Hooked on hummus
Young Jews returning from experiences in Israel also return as hummus snobs — the mass-produced, packaged stuff sold in supermarkets (even Whole Foods) doesn’t cut it anymore.
In fact, so strong was the longing for “real” hummus at Moishe House Pittsburgh that it used a Jewish Agency for Israel micro-grant to host a homemade hummus tasting and competition for local Jews.
When young American Jews return from Israel, they are often asked about the political situation there. At times, it can become a burden, especially when recent returnees are more interested in sharing their personal experiences and what they learned about Israeli culture, its vibrant arts scene, its booming hi-tech sector and its openness. Of course, the longing for fresh hummus — from a street café or a small Arab village — sets in as soon as the first bag is unpacked and photo is shared on Instagram.
“Every member of our house likes to make hummus from scratch,” said organizer and Moishe House resident Zachary Demby. “We’ve all been to Israel and don’t really like the commercial stuff that we can buy here, so we decided to invite our foodie friends and have a contest with Iron Chef-style commentary. But we were at an end-of-the-month budget crunch. The Jewish Agency grant was a resource to make it bigger and better.”
Moishe House Pittsburgh, which currently hosts five full-time residents, used the grant to purchase extra blenders and ingredients that were used to make three types of hummus: an olive dip, an Asian hummus with chili paste, and a traditional fat-free hummus. Two of the three competitors were nonresidents.
The Jewish Agency began its partnership with Moishe House in 2012 as part of a broader effort to partner with innovative Jewish organizations that engage younger Jewish adults in urban enclaves. In addition to Moishe House, the Jewish Agency has worked with Hazon, America’s largest Jewish environmental group, and A Wider Bridge, a Jewish organization that focuses on building a connection between LGBT communities and Israel.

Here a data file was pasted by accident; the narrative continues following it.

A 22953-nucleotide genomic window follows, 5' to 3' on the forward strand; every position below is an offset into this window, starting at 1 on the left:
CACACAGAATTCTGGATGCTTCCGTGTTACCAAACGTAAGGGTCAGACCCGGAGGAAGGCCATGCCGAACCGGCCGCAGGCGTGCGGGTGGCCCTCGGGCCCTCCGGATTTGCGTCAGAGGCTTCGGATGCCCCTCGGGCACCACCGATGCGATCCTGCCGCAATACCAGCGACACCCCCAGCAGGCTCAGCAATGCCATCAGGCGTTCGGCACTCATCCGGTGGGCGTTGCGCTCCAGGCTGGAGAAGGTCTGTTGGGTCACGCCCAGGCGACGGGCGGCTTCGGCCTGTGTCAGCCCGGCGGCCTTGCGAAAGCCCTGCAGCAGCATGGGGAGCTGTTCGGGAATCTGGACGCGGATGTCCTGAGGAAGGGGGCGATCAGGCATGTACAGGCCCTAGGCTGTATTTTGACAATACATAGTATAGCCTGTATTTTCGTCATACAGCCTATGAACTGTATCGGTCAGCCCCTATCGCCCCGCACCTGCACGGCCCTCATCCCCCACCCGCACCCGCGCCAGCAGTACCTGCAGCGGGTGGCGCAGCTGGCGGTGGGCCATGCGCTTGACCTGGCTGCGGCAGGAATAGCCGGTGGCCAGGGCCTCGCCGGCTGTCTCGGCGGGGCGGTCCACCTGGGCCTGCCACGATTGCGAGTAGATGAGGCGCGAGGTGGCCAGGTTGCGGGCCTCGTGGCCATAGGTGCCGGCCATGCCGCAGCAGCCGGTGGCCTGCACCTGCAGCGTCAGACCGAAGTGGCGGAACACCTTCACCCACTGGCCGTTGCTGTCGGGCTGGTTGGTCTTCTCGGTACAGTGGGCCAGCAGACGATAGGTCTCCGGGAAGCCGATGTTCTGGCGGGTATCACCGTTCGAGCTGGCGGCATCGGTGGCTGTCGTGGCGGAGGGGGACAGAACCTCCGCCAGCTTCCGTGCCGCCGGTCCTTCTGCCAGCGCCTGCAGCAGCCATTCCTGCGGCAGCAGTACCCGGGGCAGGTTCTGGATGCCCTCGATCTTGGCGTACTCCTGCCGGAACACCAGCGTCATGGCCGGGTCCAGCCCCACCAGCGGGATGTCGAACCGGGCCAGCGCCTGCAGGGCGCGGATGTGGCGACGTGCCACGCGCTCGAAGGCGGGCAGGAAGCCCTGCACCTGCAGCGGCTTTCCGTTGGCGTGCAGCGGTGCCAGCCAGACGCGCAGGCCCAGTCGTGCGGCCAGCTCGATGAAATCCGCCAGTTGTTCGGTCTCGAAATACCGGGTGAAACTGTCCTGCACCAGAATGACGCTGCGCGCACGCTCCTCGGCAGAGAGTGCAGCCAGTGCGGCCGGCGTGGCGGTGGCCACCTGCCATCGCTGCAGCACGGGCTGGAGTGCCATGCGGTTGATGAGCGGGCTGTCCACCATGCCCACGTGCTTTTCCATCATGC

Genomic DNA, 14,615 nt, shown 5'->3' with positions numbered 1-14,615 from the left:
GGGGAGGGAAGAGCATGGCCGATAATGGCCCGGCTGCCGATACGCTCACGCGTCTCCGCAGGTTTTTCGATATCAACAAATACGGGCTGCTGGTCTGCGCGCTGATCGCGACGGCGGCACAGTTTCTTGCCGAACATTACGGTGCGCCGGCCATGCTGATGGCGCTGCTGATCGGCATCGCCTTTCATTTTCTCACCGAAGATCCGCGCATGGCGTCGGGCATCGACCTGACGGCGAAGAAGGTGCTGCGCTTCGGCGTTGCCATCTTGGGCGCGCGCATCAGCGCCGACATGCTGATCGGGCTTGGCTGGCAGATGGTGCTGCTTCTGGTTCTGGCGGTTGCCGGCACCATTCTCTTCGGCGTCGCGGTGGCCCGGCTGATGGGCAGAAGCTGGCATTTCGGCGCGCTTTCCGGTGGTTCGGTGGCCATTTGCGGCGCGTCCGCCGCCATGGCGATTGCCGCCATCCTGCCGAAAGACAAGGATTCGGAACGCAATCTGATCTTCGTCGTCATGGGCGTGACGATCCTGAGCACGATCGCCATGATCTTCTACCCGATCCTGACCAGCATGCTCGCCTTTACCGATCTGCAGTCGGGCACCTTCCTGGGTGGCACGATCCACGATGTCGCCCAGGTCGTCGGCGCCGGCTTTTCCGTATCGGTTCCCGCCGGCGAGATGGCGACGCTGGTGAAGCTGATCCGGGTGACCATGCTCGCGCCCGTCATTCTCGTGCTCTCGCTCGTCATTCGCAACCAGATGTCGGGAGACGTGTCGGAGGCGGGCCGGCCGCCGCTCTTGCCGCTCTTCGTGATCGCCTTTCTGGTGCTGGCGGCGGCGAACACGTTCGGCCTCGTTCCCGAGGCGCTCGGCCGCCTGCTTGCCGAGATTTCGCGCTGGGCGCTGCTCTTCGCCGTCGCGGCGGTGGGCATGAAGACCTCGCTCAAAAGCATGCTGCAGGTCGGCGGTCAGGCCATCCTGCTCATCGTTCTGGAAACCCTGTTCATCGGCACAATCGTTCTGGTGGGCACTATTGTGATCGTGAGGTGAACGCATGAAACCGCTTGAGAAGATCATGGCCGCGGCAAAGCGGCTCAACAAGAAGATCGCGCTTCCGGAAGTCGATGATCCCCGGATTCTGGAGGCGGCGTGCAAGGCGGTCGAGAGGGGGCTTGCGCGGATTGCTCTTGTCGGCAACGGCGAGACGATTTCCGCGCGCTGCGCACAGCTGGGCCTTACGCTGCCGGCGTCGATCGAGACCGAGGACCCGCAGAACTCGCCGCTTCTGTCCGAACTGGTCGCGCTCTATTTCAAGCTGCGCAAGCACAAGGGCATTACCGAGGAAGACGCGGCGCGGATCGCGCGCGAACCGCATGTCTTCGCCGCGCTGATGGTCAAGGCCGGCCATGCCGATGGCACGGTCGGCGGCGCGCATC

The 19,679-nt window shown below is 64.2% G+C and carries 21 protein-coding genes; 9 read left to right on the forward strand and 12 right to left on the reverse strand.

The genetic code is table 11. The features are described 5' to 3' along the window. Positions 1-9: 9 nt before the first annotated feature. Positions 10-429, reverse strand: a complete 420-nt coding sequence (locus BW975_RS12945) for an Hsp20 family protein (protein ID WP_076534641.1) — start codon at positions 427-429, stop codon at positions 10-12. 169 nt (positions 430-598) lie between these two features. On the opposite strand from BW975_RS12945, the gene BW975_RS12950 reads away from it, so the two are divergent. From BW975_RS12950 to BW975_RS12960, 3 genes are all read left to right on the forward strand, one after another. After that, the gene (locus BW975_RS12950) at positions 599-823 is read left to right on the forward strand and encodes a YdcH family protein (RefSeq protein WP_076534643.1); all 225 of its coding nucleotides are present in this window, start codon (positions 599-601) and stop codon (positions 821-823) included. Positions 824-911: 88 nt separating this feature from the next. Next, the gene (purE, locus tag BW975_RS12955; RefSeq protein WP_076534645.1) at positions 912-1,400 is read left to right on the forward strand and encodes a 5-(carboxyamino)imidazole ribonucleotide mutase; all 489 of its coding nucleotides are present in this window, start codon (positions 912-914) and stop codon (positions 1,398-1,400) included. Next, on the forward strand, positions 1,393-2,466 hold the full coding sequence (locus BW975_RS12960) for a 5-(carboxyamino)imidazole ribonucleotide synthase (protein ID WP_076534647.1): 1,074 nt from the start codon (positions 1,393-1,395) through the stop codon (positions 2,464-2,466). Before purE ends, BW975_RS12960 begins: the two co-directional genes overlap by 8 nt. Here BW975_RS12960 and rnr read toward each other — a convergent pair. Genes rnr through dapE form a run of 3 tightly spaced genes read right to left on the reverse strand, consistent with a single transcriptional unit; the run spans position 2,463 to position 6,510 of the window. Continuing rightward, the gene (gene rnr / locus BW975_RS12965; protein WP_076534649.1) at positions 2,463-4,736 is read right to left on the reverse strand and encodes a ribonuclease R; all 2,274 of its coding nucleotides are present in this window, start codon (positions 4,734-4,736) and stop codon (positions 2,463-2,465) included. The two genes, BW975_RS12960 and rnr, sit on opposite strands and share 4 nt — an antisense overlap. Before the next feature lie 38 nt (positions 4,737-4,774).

Since last November, Jewish Agency grants have funded 59 Moishe House Israeli-themed programs. These programs have included performances by Israeli artists, film screenings and Israeli cuisine. By and large, the programs have not focused on politics.
Nearly 1,350 people have attended these programs, with the average attendance higher than non-Israel focused programs.
“Young Jewish adults are being bombarded with information about Israel and the Middle East from all sides,” said Matthew Weiner, Moishe House’s regional director for the Midwest. “Most of it is very politically charged, and, for the most part, causes the effect of having young adults tune out Israel all together. The purpose of this grant and our partnership with the Jewish Agency for Israel is to highlight all of the amazing cultural aspects of Israel. To remind people about all of the amazing things happening in Israel that can be shared with the world, and our residents have responded to it enthusiastically.”
Politics can be fraught with tension. While the political questions are intense and must be dealt with at some point, cultural programs are an ideal way to set the stage for deeper dialogue and engagement.
Demby, 22, who recently led a Taglit Birthright Israel trip, believes that cultural events are the ideal vehicle to draw in young Jews. Moishe House residents and guests are often Birthright alumni who are still processing their experiences and sorting their relationships with Israel.
And what better way to reminisce than with pita and homemade hummus?
(Joshua Berkman is the Jewish Agency for Israel’s senior manager, marketing communications for North America. His mother, Barbara Gerber Lavine, grew up on Beacon Street in Squirrel Hill. This story first appeared on the Jewish Agency’s website and is reprinted here with its permission. More stories about the Jewish Agency can be found at jewishagency.org.)